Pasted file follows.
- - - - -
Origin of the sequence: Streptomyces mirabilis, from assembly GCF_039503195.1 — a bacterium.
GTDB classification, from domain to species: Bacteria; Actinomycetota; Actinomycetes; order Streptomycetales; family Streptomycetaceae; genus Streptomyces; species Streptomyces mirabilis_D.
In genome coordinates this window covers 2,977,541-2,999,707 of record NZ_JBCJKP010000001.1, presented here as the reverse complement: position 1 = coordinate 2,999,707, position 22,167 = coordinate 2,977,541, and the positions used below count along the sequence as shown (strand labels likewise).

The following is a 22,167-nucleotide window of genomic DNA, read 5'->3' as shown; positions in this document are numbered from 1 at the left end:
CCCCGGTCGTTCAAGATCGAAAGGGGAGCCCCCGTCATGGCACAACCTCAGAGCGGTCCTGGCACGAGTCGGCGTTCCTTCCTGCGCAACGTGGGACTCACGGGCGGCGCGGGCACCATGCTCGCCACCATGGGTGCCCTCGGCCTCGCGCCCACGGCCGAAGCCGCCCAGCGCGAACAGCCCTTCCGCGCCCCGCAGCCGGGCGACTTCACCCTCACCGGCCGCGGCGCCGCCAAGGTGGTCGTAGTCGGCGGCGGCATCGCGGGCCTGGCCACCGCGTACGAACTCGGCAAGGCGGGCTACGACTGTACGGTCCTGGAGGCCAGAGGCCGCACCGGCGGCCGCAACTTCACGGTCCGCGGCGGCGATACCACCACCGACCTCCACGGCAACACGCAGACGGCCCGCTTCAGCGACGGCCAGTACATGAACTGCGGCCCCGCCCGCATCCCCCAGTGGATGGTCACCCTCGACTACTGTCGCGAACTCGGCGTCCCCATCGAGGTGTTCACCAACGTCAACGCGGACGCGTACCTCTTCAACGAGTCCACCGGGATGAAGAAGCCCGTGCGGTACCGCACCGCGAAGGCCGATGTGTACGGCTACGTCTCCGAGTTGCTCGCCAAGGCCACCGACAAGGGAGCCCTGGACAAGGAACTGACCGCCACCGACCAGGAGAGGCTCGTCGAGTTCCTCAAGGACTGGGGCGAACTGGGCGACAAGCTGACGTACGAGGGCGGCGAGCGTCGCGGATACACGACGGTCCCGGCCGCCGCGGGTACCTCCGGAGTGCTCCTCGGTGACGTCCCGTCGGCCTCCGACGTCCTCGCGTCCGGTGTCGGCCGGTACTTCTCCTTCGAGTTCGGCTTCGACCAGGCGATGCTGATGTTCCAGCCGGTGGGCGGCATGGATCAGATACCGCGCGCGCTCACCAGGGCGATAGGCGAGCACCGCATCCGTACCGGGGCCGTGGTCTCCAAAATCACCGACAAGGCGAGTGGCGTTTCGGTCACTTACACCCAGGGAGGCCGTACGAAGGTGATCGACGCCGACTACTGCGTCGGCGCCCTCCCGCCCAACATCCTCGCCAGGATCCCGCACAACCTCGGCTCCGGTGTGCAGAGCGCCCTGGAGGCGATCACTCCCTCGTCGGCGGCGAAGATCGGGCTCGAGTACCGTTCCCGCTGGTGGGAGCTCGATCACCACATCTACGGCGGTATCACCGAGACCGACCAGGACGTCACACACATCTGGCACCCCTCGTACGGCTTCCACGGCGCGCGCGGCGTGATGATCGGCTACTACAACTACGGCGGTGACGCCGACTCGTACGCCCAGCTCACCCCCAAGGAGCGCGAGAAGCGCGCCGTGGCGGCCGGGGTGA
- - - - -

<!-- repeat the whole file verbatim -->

Origin of the sequence: Streptomyces mirabilis, from assembly GCF_039503195.1 — a bacterium.
GTDB classification, from domain to species: Bacteria; Actinomycetota; Actinomycetes; order Streptomycetales; family Streptomycetaceae; genus Streptomyces; species Streptomyces mirabilis_D.
In genome coordinates this window covers 2,977,541-2,999,707 of record NZ_JBCJKP010000001.1, presented here as the reverse complement: position 1 = coordinate 2,999,707, position 22,167 = coordinate 2,977,541, and the positions used below count along the sequence as shown (strand labels likewise).

The following is a 22,167-nucleotide window of genomic DNA, read 5'->3' as shown; positions in this document are numbered from 1 at the left end:
CCCCGGTCGTTCAAGATCGAAAGGGGAGCCCCCGTCATGGCACAACCTCAGAGCGGTCCTGGCACGAGTCGGCGTTCCTTCCTGCGCAACGTGGGACTCACGGGCGGCGCGGGCACCATGCTCGCCACCATGGGTGCCCTCGGCCTCGCGCCCACGGCCGAAGCCGCCCAGCGCGAACAGCCCTTCCGCGCCCCGCAGCCGGGCGACTTCACCCTCACCGGCCGCGGCGCCGCCAAGGTGGTCGTAGTCGGCGGCGGCATCGCGGGCCTGGCCACCGCGTACGAACTCGGCAAGGCGGGCTACGACTGTACGGTCCTGGAGGCCAGAGGCCGCACCGGCGGCCGCAACTTCACGGTCCGCGGCGGCGATACCACCACCGACCTCCACGGCAACACGCAGACGGCCCGCTTCAGCGACGGCCAGTACATGAACTGCGGCCCCGCCCGCATCCCCCAGTGGATGGTCACCCTCGACTACTGTCGCGAACTCGGCGTCCCCATCGAGGTGTTCACCAACGTCAACGCGGACGCGTACCTCTTCAACGAGTCCACCGGGATGAAGAAGCCCGTGCGGTACCGCACCGCGAAGGCCGATGTGTACGGCTACGTCTCCGAGTTGCTCGCCAAGGCCACCGACAAGGGAGCCCTGGACAAGGAACTGACCGCCACCGACCAGGAGAGGCTCGTCGAGTTCCTCAAGGACTGGGGCGAACTGGGCGACAAGCTGACGTACGAGGGCGGCGAGCGTCGCGGATACACGACGGTCCCGGCCGCCGCGGGTACCTCCGGAGTGCTCCTCGGTGACGTCCCGTCGGCCTCCGACGTCCTCGCGTCCGGTGTCGGCCGGTACTTCTCCTTCGAGTTCGGCTTCGACCAGGCGATGCTGATGTTCCAGCCGGTGGGCGGCATGGATCAGATACCGCGCGCGCTCACCAGGGCGATAGGCGAGCACCGCATCCGTACCGGGGCCGTGGTCTCCAAAATCACCGACAAGGCGAGTGGCGTTTCGGTCACTTACACCCAGGGAGGCCGTACGAAGGTGATCGACGCCGACTACTGCGTCGGCGCCCTCCCGCCCAACATCCTCGCCAGGATCCCGCACAACCTCGGCTCCGGTGTGCAGAGCGCCCTGGAGGCGATCACTCCCTCGTCGGCGGCGAAGATCGGGCTCGAGTACCGTTCCCGCTGGTGGGAGCTCGATCACCACATCTACGGCGGTATCACCGAGACCGACCAGGACGTCACACACATCTGGCACCCCTCGTACGGCTTCCACGGCGCGCGCGGCGTGATGATCGGCTACTACAACTACGGCGGTGACGCCGACTCGTACGCCCAGCTCACCCCCAAGGAGCGCGAGAAGCGCGCCGTGGCGGCCGGGGTGA